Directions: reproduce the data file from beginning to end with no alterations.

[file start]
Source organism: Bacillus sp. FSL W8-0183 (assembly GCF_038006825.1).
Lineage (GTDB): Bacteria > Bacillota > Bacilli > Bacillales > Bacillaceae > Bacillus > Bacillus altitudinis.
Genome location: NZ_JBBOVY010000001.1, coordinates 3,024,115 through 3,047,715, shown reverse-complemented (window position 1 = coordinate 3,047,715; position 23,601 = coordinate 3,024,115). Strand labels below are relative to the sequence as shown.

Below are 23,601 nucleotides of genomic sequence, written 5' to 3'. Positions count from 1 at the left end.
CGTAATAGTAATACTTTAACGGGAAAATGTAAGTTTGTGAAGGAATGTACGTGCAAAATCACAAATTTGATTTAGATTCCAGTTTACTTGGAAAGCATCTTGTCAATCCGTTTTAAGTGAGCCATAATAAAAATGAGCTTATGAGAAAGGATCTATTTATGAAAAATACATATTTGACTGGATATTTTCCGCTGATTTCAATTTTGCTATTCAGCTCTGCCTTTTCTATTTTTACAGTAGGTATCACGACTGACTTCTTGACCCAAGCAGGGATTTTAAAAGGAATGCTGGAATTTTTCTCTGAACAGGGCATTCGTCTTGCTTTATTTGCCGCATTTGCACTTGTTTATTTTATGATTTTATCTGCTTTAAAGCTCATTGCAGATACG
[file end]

Source organism: Bacillus sp. FSL W8-0183 (assembly GCF_038006825.1).
Lineage (GTDB): Bacteria > Bacillota > Bacilli > Bacillales > Bacillaceae > Bacillus > Bacillus altitudinis.
Genome location: NZ_JBBOVY010000001.1, coordinates 3,024,115 through 3,047,715, shown reverse-complemented (window position 1 = coordinate 3,047,715; position 23,601 = coordinate 3,024,115). Strand labels below are relative to the sequence as shown.

Below are 23,601 nucleotides of genomic sequence, written 5' to 3'. Positions count from 1 at the left end.
CGTAATAGTAATACTTTAACGGGAAAATGTAAGTTTGTGAAGGAATGTACGTGCAAAATCACAAATTTGATTTAGATTCCAGTTTACTTGGAAAGCATCTTGTCAATCCGTTTTAAGTGAGCCATAATAAAAATGAGCTTATGAGAAAGGATCTATTTATGAAAAATACATATTTGACTGGATATTTTCCGCTGATTTCAATTTTGCTATTCAGCTCTGCCTTTTCTATTTTTACAGTAGGTATCACGACTGACTTCTTGACCCAAGCAGGGATTTTAAAAGGAATGCTGGAATTTTTCTCTGAACAGGGCATTCGTCTTGCTTTATTTGCCGCATTTGCACTTGTTTATTTTATGATTTTATCTGCTTTAAAGCTCATTGCAGATACG